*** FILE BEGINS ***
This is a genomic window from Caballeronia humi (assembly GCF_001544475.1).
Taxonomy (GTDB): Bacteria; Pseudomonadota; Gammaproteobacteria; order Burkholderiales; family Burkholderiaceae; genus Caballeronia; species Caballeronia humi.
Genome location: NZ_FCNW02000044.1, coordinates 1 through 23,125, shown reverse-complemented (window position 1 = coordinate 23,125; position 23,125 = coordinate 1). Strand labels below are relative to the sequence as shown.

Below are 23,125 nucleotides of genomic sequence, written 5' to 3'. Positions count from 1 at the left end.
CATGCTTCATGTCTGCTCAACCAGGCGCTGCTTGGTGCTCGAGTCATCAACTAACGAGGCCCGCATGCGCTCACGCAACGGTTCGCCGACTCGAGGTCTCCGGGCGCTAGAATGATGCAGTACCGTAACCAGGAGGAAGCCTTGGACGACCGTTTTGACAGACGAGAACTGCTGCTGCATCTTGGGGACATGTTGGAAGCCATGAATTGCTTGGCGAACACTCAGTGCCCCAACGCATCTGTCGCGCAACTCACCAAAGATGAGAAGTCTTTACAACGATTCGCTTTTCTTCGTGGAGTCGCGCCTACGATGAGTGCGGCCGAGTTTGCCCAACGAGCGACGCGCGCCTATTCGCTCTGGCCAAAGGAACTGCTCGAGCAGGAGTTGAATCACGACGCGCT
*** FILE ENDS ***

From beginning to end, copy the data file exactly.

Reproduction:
This is a genomic window from Caballeronia humi (assembly GCF_001544475.1).
Taxonomy (GTDB): Bacteria; Pseudomonadota; Gammaproteobacteria; order Burkholderiales; family Burkholderiaceae; genus Caballeronia; species Caballeronia humi.
Genome location: NZ_FCNW02000044.1, coordinates 1 through 23,125, shown reverse-complemented (window position 1 = coordinate 23,125; position 23,125 = coordinate 1). Strand labels below are relative to the sequence as shown.

Below are 23,125 nucleotides of genomic sequence, written 5' to 3'. Positions count from 1 at the left end.
CATGCTTCATGTCTGCTCAACCAGGCGCTGCTTGGTGCTCGAGTCATCAACTAACGAGGCCCGCATGCGCTCACGCAACGGTTCGCCGACTCGAGGTCTCCGGGCGCTAGAATGATGCAGTACCGTAACCAGGAGGAAGCCTTGGACGACCGTTTTGACAGACGAGAACTGCTGCTGCATCTTGGGGACATGTTGGAAGCCATGAATTGCTTGGCGAACACTCAGTGCCCCAACGCATCTGTCGCGCAACTCACCAAAGATGAGAAGTCTTTACAACGATTCGCTTTTCTTCGTGGAGTCGCGCCTACGATGAGTGCGGCCGAGTTTGCCCAACGAGCGACGCGCGCCTATTCGCTCTGGCCAAAGGAACTGCTCGAGCAGGAGTTGAATCACGACGCGCT